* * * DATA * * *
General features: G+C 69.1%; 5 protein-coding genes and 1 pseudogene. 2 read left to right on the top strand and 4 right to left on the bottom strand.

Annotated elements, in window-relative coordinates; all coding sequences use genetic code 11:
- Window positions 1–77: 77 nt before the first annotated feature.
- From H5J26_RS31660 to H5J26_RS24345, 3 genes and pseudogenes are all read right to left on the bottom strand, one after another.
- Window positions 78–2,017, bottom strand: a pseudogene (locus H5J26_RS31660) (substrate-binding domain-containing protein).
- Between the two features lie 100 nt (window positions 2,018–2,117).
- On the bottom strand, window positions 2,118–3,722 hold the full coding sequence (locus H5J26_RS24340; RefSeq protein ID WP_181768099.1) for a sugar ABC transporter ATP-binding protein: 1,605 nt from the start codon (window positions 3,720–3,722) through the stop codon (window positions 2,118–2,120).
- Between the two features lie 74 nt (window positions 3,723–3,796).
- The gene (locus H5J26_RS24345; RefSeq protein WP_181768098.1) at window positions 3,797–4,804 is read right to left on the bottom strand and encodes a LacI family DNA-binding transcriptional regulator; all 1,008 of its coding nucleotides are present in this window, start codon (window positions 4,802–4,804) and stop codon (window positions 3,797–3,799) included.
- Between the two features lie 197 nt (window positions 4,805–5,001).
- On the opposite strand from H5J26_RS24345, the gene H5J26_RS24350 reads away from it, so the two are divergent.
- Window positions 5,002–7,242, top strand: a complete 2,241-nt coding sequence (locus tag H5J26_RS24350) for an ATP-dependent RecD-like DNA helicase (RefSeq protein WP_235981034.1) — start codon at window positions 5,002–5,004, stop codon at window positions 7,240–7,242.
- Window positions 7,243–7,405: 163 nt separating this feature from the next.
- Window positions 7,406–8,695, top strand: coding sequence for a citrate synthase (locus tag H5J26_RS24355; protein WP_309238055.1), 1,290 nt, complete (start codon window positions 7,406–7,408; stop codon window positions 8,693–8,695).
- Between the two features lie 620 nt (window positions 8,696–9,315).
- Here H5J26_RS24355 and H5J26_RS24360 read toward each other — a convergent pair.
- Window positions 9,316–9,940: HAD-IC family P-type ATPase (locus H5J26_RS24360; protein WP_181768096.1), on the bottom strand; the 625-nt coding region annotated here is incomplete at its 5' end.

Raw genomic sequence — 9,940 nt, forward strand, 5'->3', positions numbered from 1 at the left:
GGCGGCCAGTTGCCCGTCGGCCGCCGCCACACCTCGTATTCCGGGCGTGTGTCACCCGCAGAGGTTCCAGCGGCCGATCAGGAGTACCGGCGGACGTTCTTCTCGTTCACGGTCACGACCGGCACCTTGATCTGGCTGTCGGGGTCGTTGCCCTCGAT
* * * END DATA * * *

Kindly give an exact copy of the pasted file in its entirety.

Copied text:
General features: G+C 69.1%; 5 protein-coding genes and 1 pseudogene. 2 read left to right on the top strand and 4 right to left on the bottom strand.

Annotated elements, in window-relative coordinates; all coding sequences use genetic code 11:
- Window positions 1–77: 77 nt before the first annotated feature.
- From H5J26_RS31660 to H5J26_RS24345, 3 genes and pseudogenes are all read right to left on the bottom strand, one after another.
- Window positions 78–2,017, bottom strand: a pseudogene (locus H5J26_RS31660) (substrate-binding domain-containing protein).
- Between the two features lie 100 nt (window positions 2,018–2,117).
- On the bottom strand, window positions 2,118–3,722 hold the full coding sequence (locus H5J26_RS24340; RefSeq protein ID WP_181768099.1) for a sugar ABC transporter ATP-binding protein: 1,605 nt from the start codon (window positions 3,720–3,722) through the stop codon (window positions 2,118–2,120).
- Between the two features lie 74 nt (window positions 3,723–3,796).
- The gene (locus H5J26_RS24345; RefSeq protein WP_181768098.1) at window positions 3,797–4,804 is read right to left on the bottom strand and encodes a LacI family DNA-binding transcriptional regulator; all 1,008 of its coding nucleotides are present in this window, start codon (window positions 4,802–4,804) and stop codon (window positions 3,797–3,799) included.
- Between the two features lie 197 nt (window positions 4,805–5,001).
- On the opposite strand from H5J26_RS24345, the gene H5J26_RS24350 reads away from it, so the two are divergent.
- Window positions 5,002–7,242, top strand: a complete 2,241-nt coding sequence (locus tag H5J26_RS24350) for an ATP-dependent RecD-like DNA helicase (RefSeq protein WP_235981034.1) — start codon at window positions 5,002–5,004, stop codon at window positions 7,240–7,242.
- Window positions 7,243–7,405: 163 nt separating this feature from the next.
- Window positions 7,406–8,695, top strand: coding sequence for a citrate synthase (locus tag H5J26_RS24355; protein WP_309238055.1), 1,290 nt, complete (start codon window positions 7,406–7,408; stop codon window positions 8,693–8,695).
- Between the two features lie 620 nt (window positions 8,696–9,315).
- Here H5J26_RS24355 and H5J26_RS24360 read toward each other — a convergent pair.
- Window positions 9,316–9,940: HAD-IC family P-type ATPase (locus H5J26_RS24360; protein WP_181768096.1), on the bottom strand; the 625-nt coding region annotated here is incomplete at its 5' end.

Raw genomic sequence — 9,940 nt, forward strand, 5'->3', positions numbered from 1 at the left:
GGCGGCCAGTTGCCCGTCGGCCGCCGCCACACCTCGTATTCCGGGCGTGTGTCACCCGCAGAGGTTCCAGCGGCCGATCAGGAGTACCGGCGGACGTTCTTCTCGTTCACGGTCACGACCGGCACCTTGATCTGGCTGTCGGGGTCGTTGCCCTCGAT